Neil and Donald MacKinnon of Brock in their skiff, the ‘Tunnag’
Photograph of Neil and Donald MacKinnon of Brock in their skiff, the ‘Tunnag’, in the 1930s.
Courtesy of Mr Alasdair Sinclair
Neil MacKinnon, holding aloft a lobster, and his brother Donald, both from Brock, are pictured in their skiff, the ‘Tunnag’, in the early 1930s. The old men were very fussy about placing the single-entrance creels precisely so that the entrance faced the rocks where the lobsters were hiding.
Their great-nephew Alasdair Sinclair remembers, as a ten year old boy, having the job of rowing the boat while Neil placed the creels. The ‘Tunnag’ was eight feet wide with long, narrow-bladed oars. While he was trying to manoeuvre the boat, the pernickety old man would be saying, ‘Chan eil sin ceart idir. Feuch a-rithist e!’ (That’s not right at all. Do it again!)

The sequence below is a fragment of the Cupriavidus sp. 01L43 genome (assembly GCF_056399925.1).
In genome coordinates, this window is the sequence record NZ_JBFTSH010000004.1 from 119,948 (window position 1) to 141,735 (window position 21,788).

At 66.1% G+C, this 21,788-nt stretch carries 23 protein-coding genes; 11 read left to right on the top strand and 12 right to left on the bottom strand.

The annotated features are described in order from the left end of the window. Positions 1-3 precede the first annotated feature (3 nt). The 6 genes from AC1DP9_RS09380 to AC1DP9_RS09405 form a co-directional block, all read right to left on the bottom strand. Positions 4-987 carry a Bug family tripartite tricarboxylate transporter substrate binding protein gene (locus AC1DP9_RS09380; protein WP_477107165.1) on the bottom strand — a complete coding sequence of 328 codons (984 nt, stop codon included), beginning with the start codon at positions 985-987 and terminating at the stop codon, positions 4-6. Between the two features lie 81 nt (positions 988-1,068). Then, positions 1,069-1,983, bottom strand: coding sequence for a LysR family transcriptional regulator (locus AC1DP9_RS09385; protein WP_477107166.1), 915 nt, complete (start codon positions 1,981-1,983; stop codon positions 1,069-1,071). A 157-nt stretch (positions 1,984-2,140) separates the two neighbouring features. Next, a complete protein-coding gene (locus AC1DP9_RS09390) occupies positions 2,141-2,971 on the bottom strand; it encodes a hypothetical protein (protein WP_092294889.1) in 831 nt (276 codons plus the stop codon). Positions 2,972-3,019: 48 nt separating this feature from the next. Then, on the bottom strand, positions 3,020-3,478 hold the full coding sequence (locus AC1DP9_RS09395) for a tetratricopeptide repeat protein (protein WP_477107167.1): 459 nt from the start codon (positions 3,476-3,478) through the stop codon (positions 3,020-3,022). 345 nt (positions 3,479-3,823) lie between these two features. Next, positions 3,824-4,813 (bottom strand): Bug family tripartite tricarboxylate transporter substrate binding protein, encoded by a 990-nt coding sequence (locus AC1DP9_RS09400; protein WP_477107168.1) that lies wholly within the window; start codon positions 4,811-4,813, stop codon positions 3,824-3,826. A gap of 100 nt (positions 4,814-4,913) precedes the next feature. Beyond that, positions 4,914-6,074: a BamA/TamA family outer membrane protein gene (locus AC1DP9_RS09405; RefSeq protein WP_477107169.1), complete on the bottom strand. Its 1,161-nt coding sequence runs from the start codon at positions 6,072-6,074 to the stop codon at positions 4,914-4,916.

Lobsters often hide inshore at low tide in small crevices in the rocks called ‘faichean’. Knowledge of their whereabouts were kept secret and passed down through the family.
Black and white photograph of Neil and Donald MacKinnon of Brock in the early 1930s.
L-R: Neil MacKinnon of Brock, holding aloft a lobster, and his brother Donald, both from Brock, in the skiff `Tunnag` in the early 1930s. (Neil and Donald were brothers of Alasdair Sinclair`s grandmother.)